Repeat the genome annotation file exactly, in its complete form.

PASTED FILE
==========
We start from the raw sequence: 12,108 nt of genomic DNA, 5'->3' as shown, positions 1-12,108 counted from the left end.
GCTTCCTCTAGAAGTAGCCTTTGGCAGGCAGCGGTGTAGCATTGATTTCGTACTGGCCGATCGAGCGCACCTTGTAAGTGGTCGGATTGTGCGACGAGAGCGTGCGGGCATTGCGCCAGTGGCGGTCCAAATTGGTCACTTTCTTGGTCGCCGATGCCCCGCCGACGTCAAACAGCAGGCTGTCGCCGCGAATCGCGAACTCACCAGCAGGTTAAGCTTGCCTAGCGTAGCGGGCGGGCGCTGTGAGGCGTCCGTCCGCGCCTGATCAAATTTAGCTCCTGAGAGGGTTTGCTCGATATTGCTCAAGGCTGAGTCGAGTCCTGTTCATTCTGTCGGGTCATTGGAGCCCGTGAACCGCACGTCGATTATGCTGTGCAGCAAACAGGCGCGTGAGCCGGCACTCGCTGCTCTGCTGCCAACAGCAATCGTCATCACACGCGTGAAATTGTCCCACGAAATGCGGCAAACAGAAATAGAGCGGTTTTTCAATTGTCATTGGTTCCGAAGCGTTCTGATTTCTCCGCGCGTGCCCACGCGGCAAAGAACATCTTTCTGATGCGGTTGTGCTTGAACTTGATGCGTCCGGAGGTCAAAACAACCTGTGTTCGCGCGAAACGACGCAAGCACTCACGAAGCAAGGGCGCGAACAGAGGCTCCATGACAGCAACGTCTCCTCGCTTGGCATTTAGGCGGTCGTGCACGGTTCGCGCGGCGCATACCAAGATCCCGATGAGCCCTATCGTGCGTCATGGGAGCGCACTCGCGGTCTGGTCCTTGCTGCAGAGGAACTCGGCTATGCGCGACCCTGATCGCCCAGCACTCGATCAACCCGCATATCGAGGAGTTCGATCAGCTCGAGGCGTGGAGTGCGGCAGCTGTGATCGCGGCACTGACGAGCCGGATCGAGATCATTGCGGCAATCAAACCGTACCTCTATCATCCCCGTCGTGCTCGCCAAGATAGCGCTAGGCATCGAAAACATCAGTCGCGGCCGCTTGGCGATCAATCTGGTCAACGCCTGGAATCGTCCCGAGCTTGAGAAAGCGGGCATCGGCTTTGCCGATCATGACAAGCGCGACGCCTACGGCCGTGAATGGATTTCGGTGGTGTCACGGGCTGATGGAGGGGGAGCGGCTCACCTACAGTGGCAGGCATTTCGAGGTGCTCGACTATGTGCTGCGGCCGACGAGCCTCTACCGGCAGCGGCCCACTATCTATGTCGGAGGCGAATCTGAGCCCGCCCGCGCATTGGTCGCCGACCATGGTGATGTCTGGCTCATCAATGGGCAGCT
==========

We start from the raw sequence: 12,108 nt of genomic DNA, 5'->3' as shown, positions 1-12,108 counted from the left end.
GCTTCCTCTAGAAGTAGCCTTTGGCAGGCAGCGGTGTAGCATTGATTTCGTACTGGCCGATCGAGCGCACCTTGTAAGTGGTCGGATTGTGCGACGAGAGCGTGCGGGCATTGCGCCAGTGGCGGTCCAAATTGGTCACTTTCTTGGTCGCCGATGCCCCGCCGACGTCAAACAGCAGGCTGTCGCCGCGAATCGCGAACTCACCAGCAGGTTAAGCTTGCCTAGCGTAGCGGGCGGGCGCTGTGAGGCGTCCGTCCGCGCCTGATCAAATTTAGCTCCTGAGAGGGTTTGCTCGATATTGCTCAAGGCTGAGTCGAGTCCTGTTCATTCTGTCGGGTCATTGGAGCCCGTGAACCGCACGTCGATTATGCTGTGCAGCAAACAGGCGCGTGAGCCGGCACTCGCTGCTCTGCTGCCAACAGCAATCGTCATCACACGCGTGAAATTGTCCCACGAAATGCGGCAAACAGAAATAGAGCGGTTTTTCAATTGTCATTGGTTCCGAAGCGTTCTGATTTCTCCGCGCGTGCCCACGCGGCAAAGAACATCTTTCTGATGCGGTTGTGCTTGAACTTGATGCGTCCGGAGGTCAAAACAACCTGTGTTCGCGCGAAACGACGCAAGCACTCACGAAGCAAGGGCGCGAACAGAGGCTCCATGACAGCAACGTCTCCTCGCTTGGCATTTAGGCGGTCGTGCACGGTTCGCGCGGCGCATACCAAGATCCCGATGAGCCCTATCGTGCGTCATGGGAGCGCACTCGCGGTCTGGTCCTTGCTGCAGAGGAACTCGGCTATGCGCGACCCTGATCGCCCAGCACTCGATCAACCCGCATATCGAGGAGTTCGATCAGCTCGAGGCGTGGAGTGCGGCAGCTGTGATCGCGGCACTGACGAGCCGGATCGAGATCATTGCGGCAATCAAACCGTACCTCTATCATCCCCGTCGTGCTCGCCAAGATAGCGCTAGGCATCGAAAACATCAGTCGCGGCCGCTTGGCGATCAATCTGGTCAACGCCTGGAATCGTCCCGAGCTTGAGAAAGCGGGCATCGGCTTTGCCGATCATGACAAGCGCGACGCCTACGGCCGTGAATGGATTTCGGTGGTGTCACGGGCTGATGGAGGGGGAGCGGCTCACCTACAGTGGCAGGCATTTCGAGGTGCTCGACTATGTGCTGCGGCCGACGAGCCTCTACCGGCAGCGGCCCACTATCTATGTCGGAGGCGAATCTGAGCCCGCCCGCGCATTGGTCGCCGACCATGGTGATGTCTGGCTCATCAATGGGCAGCT